Straight from the Senate - Issue 18

5.00pm | May 05, 2017



Today I was delighted to meet with some of the television and film industry companies in Fox Studios in Sydney.

The cultural importance of the creative sector is well recognised, these companies help us express ourselves and tell Australian stories. But it’s also important to remember that these businesses employ thousands of people and contribute hundreds of millions to the Australian economy (more than $86 billion in 2014). Today’s meeting included key people involved with movies like the Great Gatsby and the Lego movies. They shared some of their expertise on how they compete with world leaders in LA, including the impact of the NBN and the quality of talent produced by our TAFEs and unis. Although this government seems determined to ignore the arts, it is important that this vibrant sector gets the support it needs to continue being a strong part of our economy. 



Labor recently announced our plan to ensure multinational companies pay Their Fair Share of tax. 

Over the last two years Chevron has paid no corporate tax. Not a cent. We’ve begun to tackle these issues with a new plan to close the loopholes that multinational companies use to evade tax. A Labor Government will return $5.4 billion of lost revenue to the Australian economy, to fund health and education. In contrast, Malcolm Turnbull is delivering a $50 billion tax cut to corporations and cutting education funding. The Coalition government is seriously out of touch.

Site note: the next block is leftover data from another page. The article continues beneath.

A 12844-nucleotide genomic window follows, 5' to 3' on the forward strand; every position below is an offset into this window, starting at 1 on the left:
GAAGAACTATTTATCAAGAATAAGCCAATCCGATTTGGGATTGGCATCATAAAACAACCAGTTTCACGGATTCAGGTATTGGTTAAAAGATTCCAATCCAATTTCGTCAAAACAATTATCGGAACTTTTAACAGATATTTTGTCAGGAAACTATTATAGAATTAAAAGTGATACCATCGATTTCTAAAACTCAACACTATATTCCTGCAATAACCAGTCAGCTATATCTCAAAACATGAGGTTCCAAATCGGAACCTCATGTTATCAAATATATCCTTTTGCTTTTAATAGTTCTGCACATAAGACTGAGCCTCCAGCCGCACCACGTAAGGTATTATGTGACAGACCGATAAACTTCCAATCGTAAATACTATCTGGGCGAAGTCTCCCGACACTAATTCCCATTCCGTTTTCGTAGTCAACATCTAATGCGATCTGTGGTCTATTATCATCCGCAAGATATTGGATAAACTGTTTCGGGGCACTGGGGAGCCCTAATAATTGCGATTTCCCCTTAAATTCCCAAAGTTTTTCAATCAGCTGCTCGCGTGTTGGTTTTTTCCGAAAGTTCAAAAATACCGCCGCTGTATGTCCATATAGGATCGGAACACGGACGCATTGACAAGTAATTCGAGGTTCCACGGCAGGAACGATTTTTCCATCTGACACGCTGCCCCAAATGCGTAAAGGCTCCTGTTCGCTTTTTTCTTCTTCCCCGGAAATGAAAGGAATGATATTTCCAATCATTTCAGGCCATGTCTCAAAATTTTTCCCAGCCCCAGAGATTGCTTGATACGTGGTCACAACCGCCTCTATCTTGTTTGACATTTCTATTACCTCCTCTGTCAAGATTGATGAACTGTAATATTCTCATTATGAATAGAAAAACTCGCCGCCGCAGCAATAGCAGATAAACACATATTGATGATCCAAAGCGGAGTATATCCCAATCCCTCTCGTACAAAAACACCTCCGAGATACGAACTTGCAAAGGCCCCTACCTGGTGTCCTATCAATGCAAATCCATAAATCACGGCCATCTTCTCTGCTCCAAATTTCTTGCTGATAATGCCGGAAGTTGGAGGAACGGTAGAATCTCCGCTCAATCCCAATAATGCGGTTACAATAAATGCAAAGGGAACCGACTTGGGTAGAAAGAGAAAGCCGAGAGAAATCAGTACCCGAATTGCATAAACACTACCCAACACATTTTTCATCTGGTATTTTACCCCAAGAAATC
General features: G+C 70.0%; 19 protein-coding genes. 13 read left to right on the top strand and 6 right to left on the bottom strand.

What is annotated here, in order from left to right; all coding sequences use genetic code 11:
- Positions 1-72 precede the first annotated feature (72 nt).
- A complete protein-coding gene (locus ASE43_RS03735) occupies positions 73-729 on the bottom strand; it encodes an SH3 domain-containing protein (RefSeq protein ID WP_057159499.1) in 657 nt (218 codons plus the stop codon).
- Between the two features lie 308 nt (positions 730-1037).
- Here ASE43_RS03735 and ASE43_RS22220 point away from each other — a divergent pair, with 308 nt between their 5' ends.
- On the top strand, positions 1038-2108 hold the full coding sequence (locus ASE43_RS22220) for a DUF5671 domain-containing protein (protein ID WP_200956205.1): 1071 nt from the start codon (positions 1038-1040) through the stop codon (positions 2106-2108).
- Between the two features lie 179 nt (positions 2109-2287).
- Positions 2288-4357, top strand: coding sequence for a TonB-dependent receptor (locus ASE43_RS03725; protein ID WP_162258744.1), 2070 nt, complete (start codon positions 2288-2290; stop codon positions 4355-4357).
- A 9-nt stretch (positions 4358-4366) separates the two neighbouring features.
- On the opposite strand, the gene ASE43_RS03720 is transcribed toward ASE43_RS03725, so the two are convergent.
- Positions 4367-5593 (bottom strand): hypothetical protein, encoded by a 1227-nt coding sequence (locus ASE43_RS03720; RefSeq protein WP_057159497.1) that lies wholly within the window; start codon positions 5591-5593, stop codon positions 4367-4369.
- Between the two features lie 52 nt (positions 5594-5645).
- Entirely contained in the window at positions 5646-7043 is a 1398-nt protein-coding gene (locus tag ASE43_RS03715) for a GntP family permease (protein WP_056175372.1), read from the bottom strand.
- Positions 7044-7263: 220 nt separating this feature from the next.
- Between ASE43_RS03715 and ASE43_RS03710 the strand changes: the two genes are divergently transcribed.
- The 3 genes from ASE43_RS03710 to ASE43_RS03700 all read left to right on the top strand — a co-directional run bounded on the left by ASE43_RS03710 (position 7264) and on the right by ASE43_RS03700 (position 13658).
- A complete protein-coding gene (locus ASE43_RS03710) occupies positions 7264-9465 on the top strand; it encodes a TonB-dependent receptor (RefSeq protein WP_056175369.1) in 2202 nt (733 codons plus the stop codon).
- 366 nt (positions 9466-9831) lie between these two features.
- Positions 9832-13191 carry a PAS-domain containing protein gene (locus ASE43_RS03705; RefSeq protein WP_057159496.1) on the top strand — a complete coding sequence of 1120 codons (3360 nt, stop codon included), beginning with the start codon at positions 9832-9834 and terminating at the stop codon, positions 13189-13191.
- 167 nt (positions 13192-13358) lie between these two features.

Next week the Coalition Government will deliver its budget. What do we know so far? 

The Coalition has outlined its education plan – a plan to cut millions of dollars from the Australian education sector. Education Minister Simon Birmingham confirmed the government will cut university funding by $2.8 billion and increase the price students pay for their degrees. In addition, the Coalition will cut $22.3 billion from schools. The Australian Labor Party will not support any attempts to increase fees and make education less accessible. Students should not be asked to pay for Malcolm Turnbull’s $50 billion handout to big business.

Scott Morrison has confirmed that the budget will not include any reforms to negative gearing or renegotiation of the National Affordable Housing AgreementLabor has a detailed plan to tackle housing affordability and it’s time the Coalition government seriously addressed this issue.

Here you can read an article by my colleague Tanya Plibersek MP on what a budget of “jobs and growth” would really look like. If the Coalition was serious about “jobs and growth” they would invest in education and training for the future of our workforce, protect Australia’s AAA credit rating, help young Australians enter the housing market, scrap their $50 billion handout to big business and close the tax loopholes currently draining $5.4 billion from the Australian economy.

I will make sure to send you all of the details of the budget next week when we have them. 

In Labor,

Jenny McAllister